To fill in a lull in the conversation, I asked, ‘If you could travel anywhere you wanted, where would you go?’ I thought I knew what her answer would be (a cruise along some famous European rivers, admiring castles and mediaeval abbeys as the boat slipped past German or French towns – a long time dream of Mum’s.)
I got it wrong. Mum thought for a while and then she surprised me.
‘Somewhere along the coastline, I think. I like looking out at the sea. I think I’d like to go to Scotland.’
I must have sounded as surprised as I felt, because Mum let out a peal of laughter.
‘I’ve never been to Scotland. I think I’d want to go somewhere I’ve never gone to before.’
This, I could understand. I also enjoy exploring new places, although old favourites can also exert their pull. But although Mum has done a respectable amount of travelling in her long life – much more, I’m sure, than she would have dreamt of as a younger woman – she has not been to any parts of Europe or the UK. Somewhere I’ve never been before did leave a fairly wide field to choose from.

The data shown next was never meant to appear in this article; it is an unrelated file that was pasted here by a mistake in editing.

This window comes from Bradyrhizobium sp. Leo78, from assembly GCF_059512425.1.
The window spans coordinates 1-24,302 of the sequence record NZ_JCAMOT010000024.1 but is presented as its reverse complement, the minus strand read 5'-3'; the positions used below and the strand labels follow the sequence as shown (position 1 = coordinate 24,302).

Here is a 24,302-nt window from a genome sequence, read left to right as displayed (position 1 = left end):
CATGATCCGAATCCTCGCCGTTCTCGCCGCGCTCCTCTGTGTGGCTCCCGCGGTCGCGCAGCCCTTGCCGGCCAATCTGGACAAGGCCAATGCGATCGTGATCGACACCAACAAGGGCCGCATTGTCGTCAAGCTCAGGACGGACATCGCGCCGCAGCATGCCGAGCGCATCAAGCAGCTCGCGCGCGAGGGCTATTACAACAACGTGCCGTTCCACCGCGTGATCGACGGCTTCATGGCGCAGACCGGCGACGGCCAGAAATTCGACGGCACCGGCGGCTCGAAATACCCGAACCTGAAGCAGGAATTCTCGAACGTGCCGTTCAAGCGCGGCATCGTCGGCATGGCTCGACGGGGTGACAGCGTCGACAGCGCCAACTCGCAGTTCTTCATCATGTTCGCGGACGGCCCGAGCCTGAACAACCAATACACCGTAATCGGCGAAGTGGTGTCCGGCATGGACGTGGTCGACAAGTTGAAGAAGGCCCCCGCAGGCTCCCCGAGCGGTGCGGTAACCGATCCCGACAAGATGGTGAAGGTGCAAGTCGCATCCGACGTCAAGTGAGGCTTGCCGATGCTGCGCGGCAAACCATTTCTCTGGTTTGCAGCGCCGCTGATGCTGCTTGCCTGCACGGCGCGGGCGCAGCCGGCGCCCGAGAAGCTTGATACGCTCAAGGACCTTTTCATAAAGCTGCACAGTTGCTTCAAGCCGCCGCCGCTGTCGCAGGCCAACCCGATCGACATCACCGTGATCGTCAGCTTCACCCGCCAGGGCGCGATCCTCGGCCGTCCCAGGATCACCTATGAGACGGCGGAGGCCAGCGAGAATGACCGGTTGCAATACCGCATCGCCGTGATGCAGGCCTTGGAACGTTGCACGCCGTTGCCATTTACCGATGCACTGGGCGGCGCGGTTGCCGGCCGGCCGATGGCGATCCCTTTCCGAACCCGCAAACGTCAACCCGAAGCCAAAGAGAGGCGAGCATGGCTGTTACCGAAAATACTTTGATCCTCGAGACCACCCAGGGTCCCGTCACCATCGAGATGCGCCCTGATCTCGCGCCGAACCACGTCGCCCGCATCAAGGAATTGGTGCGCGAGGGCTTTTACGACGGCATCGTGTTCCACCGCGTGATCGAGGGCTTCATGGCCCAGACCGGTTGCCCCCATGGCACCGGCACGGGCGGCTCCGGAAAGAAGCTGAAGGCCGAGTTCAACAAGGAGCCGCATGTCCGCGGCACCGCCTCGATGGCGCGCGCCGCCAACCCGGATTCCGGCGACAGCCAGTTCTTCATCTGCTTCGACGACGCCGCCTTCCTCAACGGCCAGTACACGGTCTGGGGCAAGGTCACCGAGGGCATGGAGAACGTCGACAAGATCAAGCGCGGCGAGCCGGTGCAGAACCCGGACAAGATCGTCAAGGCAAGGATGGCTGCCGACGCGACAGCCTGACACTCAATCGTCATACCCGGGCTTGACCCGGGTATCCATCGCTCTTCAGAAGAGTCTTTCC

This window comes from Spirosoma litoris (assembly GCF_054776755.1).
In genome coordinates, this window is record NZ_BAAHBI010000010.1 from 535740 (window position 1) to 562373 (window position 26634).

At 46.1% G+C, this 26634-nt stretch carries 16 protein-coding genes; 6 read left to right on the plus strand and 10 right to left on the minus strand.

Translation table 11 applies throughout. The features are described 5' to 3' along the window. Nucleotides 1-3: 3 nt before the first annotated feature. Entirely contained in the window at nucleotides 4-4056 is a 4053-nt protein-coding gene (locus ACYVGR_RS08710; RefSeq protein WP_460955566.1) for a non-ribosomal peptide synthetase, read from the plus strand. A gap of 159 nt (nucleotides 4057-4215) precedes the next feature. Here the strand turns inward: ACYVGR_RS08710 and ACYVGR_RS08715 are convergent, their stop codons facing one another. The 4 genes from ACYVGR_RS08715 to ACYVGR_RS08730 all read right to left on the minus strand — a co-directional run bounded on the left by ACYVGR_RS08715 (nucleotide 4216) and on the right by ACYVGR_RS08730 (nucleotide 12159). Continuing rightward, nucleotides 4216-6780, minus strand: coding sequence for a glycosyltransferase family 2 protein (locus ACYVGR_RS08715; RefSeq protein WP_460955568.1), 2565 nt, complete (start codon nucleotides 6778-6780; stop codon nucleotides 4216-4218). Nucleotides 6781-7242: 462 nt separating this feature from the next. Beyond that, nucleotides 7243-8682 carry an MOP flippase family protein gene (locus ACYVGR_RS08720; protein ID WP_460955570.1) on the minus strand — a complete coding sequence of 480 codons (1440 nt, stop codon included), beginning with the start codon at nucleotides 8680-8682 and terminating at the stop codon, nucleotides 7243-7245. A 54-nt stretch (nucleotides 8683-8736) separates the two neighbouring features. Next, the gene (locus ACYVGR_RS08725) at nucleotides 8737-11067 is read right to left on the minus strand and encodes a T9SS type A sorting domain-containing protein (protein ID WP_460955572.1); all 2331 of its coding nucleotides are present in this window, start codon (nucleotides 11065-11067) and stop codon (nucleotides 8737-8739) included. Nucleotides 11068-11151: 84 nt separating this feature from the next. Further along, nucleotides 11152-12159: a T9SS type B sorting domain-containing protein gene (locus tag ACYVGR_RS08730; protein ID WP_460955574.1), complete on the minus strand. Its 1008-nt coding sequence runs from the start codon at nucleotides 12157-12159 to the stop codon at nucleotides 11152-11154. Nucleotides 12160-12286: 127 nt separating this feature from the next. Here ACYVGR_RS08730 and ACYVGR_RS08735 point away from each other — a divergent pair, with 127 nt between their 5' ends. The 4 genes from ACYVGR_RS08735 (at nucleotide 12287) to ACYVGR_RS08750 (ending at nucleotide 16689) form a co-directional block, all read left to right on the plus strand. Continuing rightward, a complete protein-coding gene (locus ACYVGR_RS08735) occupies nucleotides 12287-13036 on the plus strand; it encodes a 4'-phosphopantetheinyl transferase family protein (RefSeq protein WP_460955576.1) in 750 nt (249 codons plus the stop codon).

So, why Scotland? I’m still not sure, but I had to agree it was a destination that left plenty of scope for our imaginations.
After discussing it a while longer, we agreed that on our trip, we would take in the Shetland Islands (inspired, for me at least, by the breathtaking scenery in the TV series Shetland. Plenty of sea scapes and coastline there for Mum.)
And, the Scottish Highlands, which would also (we hoped) include the odd castle or two.
We were both very satisfied with this itinerary.
In this time of Covid-19, when the only travel that most people can do is to dream, our conversation made us feel that we were aligned with the rest of the world. And given that it was a ‘virtual’ meeting, it seemed entirely appropriate to be planning a ‘virtual’ trip.
Whether real, virtual or imagined, travel does broaden our horizons and often teaches us new things. Mum’s travels continue and I’m happy about that.
This is the ninth in my occasional series I’m calling Travels with my Mother. If you’ve not read the first in the series, you might wish to have a look at that one as it gives the context behind these posts.
Recently, my mother’s aged care facility went once again into lockdown, due to rising cases of Covid19 infections in and around Sydney. It is a completely understandable and appropriate response, given the toll that this pandemic has wrought upon nursing homes in NSW and now Victoria. There is a great deal of discussion in the media and the aged care sector about how prepared facilities and the sector overall were for a pandemic of this type – the answer seems to be, not very.